successful product up until the iMac was the Apple II, which was my character's
machine that did not have end-to-end control-it could play well with all kinds
of hardware, not just Apple-branded stuff. Steve insisted his computers have
end-to-end control. And in the script, Woz usually says something like, "But
it's what the consumers want!" Steve hated the Apple II, even though it was
the moneymaker at that point. So in the script, my character asks for this small
thing-just give a shout-out to the guys on the Apple II team for all of their
work. They really were the ones paying the bills. But because that doesn't go
with Steve's vision-this non-purebred computer-he does not want to water
down his presentation with it. So it has become a standing request: "Will you
please...?" "No." "C'mon, just..." "No." Woz's crucifix. And in Aaron and Danny's
hands, that moment says reams about who they are and their relationship.
The first read-through of Aaron Sorkin's script must have rung a few
bells with you, given your past collaboration with him?
Yes, there's a musicality to Aaron's writing, to all great writers. And once
find the music, the rhythm that Aaron incorporates, it just sings. I remember
when we did the reading of the script before rehearsals, before we started
shooting, and you heard Michael and Kate, then Seth, everyone, just jumping
in-and suddenly, it was like this orchestra, with everyone playing in the same
key and all talking at once. There were these entrances and exits, duets, trios-
it's the way it's written; there were no ad libs.
I was also well aware of the practice and rehearsal that getting on top of
language takes-for Michael particularly, who is at the center of every exchange
on every page, it was going to be a steep mountain to climb. An orchestra does
not pick up their instruments and perform a perfect Ninth Symphony right out of
the gate. Danny did us all a great service by structuring rehearsals between the
shooting of each act. That gave everyone a chance to get their mouths around
the language, and also, to get up and moving, because no one stands still, at
least, not for very long.
What is your character about, and how does he figure into the universe
of Steve Jobs?
Steve Jobs lured John Sculley away from his post as C.E.O. of Pepsi-Cola to
Apple in 1983, about eight months before the famous "1984" ad and Macintosh
launch at the shareholders meeting. John was brought in to run the business
side of things. Steve really liked John's marketing genius-he was there during
the Pepsi Generation campaign that sold so well. So, Steve basically said, "I'll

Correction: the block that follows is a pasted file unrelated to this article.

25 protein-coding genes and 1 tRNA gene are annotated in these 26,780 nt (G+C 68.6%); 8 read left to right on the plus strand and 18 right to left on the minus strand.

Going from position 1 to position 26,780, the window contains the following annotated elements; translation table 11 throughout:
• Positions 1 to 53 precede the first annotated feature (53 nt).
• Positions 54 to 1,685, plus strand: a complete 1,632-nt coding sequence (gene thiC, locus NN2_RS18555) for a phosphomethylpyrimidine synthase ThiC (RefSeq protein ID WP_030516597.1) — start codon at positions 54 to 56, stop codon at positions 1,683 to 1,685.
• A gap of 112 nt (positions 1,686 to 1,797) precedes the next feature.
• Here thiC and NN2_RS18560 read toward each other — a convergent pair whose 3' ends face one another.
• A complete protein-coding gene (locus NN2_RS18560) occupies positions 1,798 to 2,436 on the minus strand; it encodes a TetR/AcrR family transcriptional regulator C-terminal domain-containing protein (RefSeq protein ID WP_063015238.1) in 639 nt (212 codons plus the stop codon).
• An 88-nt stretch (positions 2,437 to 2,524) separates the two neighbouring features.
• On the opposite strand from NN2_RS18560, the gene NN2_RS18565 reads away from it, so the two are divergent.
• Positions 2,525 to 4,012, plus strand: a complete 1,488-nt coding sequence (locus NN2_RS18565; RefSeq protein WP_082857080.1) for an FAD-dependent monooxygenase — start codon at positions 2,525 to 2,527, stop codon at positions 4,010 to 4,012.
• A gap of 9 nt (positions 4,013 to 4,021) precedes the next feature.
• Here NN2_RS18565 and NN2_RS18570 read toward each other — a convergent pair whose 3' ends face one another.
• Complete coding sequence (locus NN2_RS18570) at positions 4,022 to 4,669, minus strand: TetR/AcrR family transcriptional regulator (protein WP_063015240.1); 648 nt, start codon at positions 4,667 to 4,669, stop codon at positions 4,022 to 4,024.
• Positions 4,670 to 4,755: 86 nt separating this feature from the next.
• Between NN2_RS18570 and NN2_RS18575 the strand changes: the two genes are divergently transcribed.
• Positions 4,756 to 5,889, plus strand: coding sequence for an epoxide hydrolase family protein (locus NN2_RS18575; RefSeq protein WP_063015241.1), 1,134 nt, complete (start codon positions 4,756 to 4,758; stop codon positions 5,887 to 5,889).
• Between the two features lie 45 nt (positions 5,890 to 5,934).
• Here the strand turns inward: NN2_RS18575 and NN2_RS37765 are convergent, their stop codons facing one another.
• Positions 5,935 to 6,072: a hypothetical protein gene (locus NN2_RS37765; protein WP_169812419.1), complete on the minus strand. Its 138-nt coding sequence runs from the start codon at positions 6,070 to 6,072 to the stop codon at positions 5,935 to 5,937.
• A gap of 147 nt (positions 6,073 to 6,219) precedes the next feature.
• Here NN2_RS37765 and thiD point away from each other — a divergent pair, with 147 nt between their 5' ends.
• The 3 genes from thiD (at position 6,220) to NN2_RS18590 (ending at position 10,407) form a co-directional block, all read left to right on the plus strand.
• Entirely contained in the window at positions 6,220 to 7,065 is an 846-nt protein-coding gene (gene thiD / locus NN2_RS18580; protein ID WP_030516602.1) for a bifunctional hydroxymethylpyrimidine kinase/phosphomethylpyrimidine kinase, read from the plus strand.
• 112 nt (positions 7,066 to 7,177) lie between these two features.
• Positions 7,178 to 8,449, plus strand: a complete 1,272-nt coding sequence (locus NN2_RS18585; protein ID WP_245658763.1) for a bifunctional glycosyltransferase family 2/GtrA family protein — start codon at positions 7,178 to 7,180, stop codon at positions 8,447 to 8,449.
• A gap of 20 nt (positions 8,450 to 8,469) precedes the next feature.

be the visionary, you run the business." It was a bromance, so to speak. They
really enjoyed each other's company, and it's pretty clear that in many ways,
John became a father figure to Steve, the kind of father a little genius growing
up in Northern California would envision himself having-smart, sophisticated,
accomplished, wealthy. From what I read, Steve was a great salesman, and he
sold Sculley on this. He said, "Aren't you tired of selling sugar water? You
a chance to change the world." Here's this young visionary, more or less asking
Sculley if he wanted to be young again.
Sculley later said, "A genius is someone who sees 20 years down the road
right now and knows how to get there." I think Sculley was thrilled with the
idea of doing something that mattered, not just pushing a product so that the
shareholders are happy-which is ironic, because that's really the reason he
was there. But it was really the excitement of changing the world that seduced
Sculley, who was happy to be doing so.
You met with John Sculley?
Yes-Danny didn't want a full-throttle impersonation, but a character, honest
the feelings of the particular situations. There are elements of Steve that
brought in, and there are things of Sculley that I've added...but not to the point
impersonation. That would have been one way to do it, and there have been plenty
of successful re-creations of people onscreen, but what we were doing with Steve
Jobs is playing the truth of our characters, the feeling of the situations Aaron
combined into these pressurized moments in time. One of the key things for me in
meeting John was to see his sense of loss that is still with him today.
Why do you think that is?
By around 1985, it was clear that some difficult financial decisions had to
made at Apple-those decisions also came loaded with emotion, for both
Steve and John. They basically came to a fork in the road with one direction,
the continued existence of Apple as a company, and the other, perhaps the
termination of the company. The survival tack looked to the Apple II as the
breadwinner, with a shift in focus to the sale of that; remember, Steve hated
that computer because it wasn't his baby. Steve wanted more resources shifted
toward his creation, the Macintosh, which was not performing the way the
company had hoped. John pushed for the Apple II, and the board agreed.
Steve then forced a vote-him and his Macintosh, or John and the Apple II-
and Sculley said, "Sure, okay." The board sided with Sculley, and Steve was
removed from the head of the Macintosh division-five months later, he left
Apple and founded NeXT, Inc.
What came out in the press and became popular opinion-stoked by Jobs all
his life, in fact-was that Sculley fired Jobs. Now, I believe John was not your
stereotypical cold-hearted C.E.O. He's a guy that really liked changing the
universe with Steve Jobs, and he did what he thought was right based on the
fiscal situation at Apple, making what he knew to be a sound business decision.